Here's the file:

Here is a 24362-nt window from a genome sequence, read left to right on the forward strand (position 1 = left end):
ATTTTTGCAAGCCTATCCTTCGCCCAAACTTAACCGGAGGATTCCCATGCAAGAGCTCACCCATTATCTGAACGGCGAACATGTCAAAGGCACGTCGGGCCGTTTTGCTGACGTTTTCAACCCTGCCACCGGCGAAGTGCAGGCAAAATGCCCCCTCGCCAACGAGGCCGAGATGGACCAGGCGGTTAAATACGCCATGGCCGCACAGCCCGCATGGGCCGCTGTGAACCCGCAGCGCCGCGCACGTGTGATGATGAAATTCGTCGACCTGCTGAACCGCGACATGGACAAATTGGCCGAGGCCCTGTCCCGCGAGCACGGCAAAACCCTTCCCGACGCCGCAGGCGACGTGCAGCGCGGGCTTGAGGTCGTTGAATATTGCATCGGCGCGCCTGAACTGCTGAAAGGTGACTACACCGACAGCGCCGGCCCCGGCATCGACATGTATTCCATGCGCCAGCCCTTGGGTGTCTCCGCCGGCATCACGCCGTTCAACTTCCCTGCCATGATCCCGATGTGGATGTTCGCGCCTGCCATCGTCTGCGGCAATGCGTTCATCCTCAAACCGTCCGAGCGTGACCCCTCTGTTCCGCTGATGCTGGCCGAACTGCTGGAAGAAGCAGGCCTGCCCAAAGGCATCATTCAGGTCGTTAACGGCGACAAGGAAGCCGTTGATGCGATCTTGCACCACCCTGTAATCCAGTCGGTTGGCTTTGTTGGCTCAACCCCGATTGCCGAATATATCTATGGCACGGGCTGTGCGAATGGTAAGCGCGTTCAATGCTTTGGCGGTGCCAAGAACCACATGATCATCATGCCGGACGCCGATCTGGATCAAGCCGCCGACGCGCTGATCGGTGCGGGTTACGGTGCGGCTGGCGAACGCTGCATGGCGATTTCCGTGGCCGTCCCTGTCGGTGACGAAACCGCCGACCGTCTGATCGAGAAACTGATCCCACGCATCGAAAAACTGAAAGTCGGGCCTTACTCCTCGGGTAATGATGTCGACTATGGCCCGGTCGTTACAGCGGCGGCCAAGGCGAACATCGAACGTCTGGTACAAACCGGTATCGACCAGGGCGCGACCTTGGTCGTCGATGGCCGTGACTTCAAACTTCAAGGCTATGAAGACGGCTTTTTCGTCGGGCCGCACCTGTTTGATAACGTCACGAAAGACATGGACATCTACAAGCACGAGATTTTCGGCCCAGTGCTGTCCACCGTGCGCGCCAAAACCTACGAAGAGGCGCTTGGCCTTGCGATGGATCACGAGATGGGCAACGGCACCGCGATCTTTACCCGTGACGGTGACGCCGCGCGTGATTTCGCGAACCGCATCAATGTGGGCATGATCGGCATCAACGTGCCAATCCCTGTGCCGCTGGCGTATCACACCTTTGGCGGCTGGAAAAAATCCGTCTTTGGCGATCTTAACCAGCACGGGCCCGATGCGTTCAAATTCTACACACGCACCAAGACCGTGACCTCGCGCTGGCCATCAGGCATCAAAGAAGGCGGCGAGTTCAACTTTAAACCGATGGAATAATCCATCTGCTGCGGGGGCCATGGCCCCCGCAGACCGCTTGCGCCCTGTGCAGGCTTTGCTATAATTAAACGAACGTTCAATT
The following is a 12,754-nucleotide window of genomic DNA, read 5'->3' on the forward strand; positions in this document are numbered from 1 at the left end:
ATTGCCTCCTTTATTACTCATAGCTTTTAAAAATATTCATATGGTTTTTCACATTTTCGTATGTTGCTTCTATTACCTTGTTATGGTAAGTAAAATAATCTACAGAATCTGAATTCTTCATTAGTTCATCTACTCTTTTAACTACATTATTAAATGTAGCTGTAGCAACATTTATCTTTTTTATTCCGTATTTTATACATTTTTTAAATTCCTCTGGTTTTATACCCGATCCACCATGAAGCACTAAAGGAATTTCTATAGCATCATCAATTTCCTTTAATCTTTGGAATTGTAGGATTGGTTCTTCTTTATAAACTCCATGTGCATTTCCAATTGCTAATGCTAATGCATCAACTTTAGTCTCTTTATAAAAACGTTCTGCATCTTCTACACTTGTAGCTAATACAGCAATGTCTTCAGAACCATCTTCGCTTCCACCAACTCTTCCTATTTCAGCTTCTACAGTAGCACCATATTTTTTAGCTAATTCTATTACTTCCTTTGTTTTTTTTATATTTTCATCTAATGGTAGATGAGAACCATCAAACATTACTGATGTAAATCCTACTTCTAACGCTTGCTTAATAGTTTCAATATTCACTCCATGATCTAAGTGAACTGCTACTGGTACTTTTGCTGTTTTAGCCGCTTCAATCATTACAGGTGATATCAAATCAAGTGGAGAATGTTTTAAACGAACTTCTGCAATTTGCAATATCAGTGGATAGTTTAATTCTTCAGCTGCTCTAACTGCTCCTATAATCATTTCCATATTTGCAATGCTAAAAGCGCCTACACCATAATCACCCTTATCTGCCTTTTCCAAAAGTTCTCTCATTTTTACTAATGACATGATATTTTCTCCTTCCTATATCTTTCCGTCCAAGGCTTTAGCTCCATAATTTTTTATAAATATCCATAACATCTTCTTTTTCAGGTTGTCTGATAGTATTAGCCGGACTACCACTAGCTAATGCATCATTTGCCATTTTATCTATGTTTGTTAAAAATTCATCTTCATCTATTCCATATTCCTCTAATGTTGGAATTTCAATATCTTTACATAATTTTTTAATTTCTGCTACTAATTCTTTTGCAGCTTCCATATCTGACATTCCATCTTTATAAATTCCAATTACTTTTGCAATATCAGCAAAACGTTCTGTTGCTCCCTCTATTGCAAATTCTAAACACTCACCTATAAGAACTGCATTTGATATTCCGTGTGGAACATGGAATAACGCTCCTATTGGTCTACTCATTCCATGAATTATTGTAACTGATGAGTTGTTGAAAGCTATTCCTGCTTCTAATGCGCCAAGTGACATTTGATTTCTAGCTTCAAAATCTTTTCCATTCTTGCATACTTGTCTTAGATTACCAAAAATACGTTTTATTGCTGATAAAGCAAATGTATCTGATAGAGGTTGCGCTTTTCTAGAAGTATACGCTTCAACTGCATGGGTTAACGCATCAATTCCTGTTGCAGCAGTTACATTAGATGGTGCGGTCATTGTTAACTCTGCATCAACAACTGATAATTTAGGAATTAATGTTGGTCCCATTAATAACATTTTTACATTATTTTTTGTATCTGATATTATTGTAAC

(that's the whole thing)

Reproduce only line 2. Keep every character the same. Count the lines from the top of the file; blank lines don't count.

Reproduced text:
ATTTTTGCAAGCCTATCCTTCGCCCAAACTTAACCGGAGGATTCCCATGCAAGAGCTCACCCATTATCTGAACGGCGAACATGTCAAAGGCACGTCGGGCCGTTTTGCTGACGTTTTCAACCCTGCCACCGGCGAAGTGCAGGCAAAATGCCCCCTCGCCAACGAGGCCGAGATGGACCAGGCGGTTAAATACGCCATGGCCGCACAGCCCGCATGGGCCGCTGTGAACCCGCAGCGCCGCGCACGTGTGATGATGAAATTCGTCGACCTGCTGAACCGCGACATGGACAAATTGGCCGAGGCCCTGTCCCGCGAGCACGGCAAAACCCTTCCCGACGCCGCAGGCGACGTGCAGCGCGGGCTTGAGGTCGTTGAATATTGCATCGGCGCGCCTGAACTGCTGAAAGGTGACTACACCGACAGCGCCGGCCCCGGCATCGACATGTATTCCATGCGCCAGCCCTTGGGTGTCTCCGCCGGCATCACGCCGTTCAACTTCCCTGCCATGATCCCGATGTGGATGTTCGCGCCTGCCATCGTCTGCGGCAATGCGTTCATCCTCAAACCGTCCGAGCGTGACCCCTCTGTTCCGCTGATGCTGGCCGAACTGCTGGAAGAAGCAGGCCTGCCCAAAGGCATCATTCAGGTCGTTAACGGCGACAAGGAAGCCGTTGATGCGATCTTGCACCACCCTGTAATCCAGTCGGTTGGCTTTGTTGGCTCAACCCCGATTGCCGAATATATCTATGGCACGGGCTGTGCGAATGGTAAGCGCGTTCAATGCTTTGGCGGTGCCAAGAACCACATGATCATCATGCCGGACGCCGATCTGGATCAAGCCGCCGACGCGCTGATCGGTGCGGGTTACGGTGCGGCTGGCGAACGCTGCATGGCGATTTCCGTGGCCGTCCCTGTCGGTGACGAAACCGCCGACCGTCTGATCGAGAAACTGATCCCACGCATCGAAAAACTGAAAGTCGGGCCTTACTCCTCGGGTAATGATGTCGACTATGGCCCGGTCGTTACAGCGGCGGCCAAGGCGAACATCGAACGTCTGGTACAAACCGGTATCGACCAGGGCGCGACCTTGGTCGTCGATGGCCGTGACTTCAAACTTCAAGGCTATGAAGACGGCTTTTTCGTCGGGCCGCACCTGTTTGATAACGTCACGAAAGACATGGACATCTACAAGCACGAGATTTTCGGCCCAGTGCTGTCCACCGTGCGCGCCAAAACCTACGAAGAGGCGCTTGGCCTTGCGATGGATCACGAGATGGGCAACGGCACCGCGATCTTTACCCGTGACGGTGACGCCGCGCGTGATTTCGCGAACCGCATCAATGTGGGCATGATCGGCATCAACGTGCCAATCCCTGTGCCGCTGGCGTATCACACCTTTGGCGGCTGGAAAAAATCCGTCTTTGGCGATCTTAACCAGCACGGGCCCGATGCGTTCAAATTCTACACACGCACCAAGACCGTGACCTCGCGCTGGCCATCAGGCATCAAAGAAGGCGGCGAGTTCAACTTTAAACCGATGGAATAATCCATCTGCTGCGGGGGCCATGGCCCCCGCAGACCGCTTGCGCCCTGTGCAGGCTTTGCTATAATTAAACGAACGTTCAATT